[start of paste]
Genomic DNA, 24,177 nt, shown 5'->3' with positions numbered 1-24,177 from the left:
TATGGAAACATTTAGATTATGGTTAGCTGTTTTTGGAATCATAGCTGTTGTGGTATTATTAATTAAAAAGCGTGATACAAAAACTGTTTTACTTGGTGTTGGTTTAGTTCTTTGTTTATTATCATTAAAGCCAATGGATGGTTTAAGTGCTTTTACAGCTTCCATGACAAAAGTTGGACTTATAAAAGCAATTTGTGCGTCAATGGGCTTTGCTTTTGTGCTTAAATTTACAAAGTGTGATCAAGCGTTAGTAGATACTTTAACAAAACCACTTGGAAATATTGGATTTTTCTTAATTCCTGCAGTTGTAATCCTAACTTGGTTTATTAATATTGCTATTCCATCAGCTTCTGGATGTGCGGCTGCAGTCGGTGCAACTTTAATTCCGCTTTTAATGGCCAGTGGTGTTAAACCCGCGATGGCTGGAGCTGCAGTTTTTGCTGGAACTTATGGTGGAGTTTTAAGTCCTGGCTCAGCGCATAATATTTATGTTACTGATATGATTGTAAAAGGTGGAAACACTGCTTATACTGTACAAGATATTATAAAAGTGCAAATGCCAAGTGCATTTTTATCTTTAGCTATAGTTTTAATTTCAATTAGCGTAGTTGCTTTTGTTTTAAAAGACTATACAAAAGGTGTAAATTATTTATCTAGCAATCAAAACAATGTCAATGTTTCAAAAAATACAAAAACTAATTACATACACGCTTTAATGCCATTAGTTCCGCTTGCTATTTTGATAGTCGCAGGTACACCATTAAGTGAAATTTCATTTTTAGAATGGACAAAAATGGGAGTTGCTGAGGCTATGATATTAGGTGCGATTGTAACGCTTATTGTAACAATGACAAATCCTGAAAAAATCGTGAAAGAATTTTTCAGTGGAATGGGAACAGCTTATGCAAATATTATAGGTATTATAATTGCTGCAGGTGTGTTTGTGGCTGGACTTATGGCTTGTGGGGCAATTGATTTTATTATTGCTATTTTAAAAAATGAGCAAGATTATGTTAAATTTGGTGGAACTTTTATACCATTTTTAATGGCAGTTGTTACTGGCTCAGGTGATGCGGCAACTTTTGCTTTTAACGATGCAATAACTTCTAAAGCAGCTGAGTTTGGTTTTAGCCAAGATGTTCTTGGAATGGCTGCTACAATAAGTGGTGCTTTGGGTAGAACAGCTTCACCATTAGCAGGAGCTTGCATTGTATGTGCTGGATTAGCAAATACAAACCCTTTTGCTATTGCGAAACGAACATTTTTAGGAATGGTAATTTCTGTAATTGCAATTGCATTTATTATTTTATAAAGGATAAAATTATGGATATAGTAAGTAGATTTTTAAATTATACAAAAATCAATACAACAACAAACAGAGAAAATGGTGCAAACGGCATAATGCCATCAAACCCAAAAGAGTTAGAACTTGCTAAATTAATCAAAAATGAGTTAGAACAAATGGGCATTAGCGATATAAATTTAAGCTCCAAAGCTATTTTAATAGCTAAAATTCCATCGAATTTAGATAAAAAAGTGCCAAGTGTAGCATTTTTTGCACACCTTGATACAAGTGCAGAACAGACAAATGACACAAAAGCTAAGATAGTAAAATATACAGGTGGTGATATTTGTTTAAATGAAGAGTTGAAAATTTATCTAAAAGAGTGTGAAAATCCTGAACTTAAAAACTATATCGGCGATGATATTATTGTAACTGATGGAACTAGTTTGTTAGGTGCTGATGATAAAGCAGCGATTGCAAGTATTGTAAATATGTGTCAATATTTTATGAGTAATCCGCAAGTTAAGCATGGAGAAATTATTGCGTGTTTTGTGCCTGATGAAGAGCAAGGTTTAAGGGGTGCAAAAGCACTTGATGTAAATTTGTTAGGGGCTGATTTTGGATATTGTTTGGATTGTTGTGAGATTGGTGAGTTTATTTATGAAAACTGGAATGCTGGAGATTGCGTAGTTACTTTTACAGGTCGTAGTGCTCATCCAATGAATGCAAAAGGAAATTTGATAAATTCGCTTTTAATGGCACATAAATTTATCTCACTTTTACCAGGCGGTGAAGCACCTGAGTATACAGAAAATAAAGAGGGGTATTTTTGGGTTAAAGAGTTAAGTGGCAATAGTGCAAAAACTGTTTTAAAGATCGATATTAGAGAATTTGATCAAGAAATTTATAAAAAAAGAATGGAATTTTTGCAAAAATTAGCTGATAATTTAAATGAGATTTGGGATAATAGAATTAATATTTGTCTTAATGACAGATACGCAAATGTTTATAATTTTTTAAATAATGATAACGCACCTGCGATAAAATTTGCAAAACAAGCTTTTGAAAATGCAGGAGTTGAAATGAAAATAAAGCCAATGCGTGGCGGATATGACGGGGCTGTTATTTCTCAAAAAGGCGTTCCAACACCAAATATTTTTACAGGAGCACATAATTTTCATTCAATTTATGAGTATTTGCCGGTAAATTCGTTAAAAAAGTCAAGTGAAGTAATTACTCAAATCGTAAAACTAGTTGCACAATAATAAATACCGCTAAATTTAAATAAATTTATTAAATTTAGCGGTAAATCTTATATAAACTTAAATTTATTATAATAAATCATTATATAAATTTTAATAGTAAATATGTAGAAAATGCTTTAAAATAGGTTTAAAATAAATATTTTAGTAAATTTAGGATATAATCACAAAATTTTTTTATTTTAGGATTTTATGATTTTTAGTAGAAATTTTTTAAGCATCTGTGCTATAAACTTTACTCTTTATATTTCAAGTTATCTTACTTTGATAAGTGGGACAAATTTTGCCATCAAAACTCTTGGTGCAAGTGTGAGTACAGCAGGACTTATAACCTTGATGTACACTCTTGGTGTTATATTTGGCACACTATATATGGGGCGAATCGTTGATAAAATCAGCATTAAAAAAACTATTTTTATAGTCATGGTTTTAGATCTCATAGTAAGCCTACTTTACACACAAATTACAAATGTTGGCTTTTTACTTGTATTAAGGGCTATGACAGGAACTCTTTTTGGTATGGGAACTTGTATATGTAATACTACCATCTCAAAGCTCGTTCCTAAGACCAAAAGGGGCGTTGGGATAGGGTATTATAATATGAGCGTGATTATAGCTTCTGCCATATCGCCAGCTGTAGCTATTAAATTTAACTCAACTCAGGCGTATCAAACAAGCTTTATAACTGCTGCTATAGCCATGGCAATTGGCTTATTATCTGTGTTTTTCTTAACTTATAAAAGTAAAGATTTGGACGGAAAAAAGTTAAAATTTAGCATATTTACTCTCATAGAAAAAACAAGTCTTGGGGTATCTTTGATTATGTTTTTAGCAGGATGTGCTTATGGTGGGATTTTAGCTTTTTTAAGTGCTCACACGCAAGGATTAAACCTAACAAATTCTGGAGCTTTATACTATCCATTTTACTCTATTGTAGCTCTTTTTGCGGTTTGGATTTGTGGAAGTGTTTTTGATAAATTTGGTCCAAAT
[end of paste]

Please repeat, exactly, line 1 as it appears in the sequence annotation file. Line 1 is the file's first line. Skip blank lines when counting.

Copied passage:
Genomic DNA, 24,177 nt, shown 5'->3' with positions numbered 1-24,177 from the left: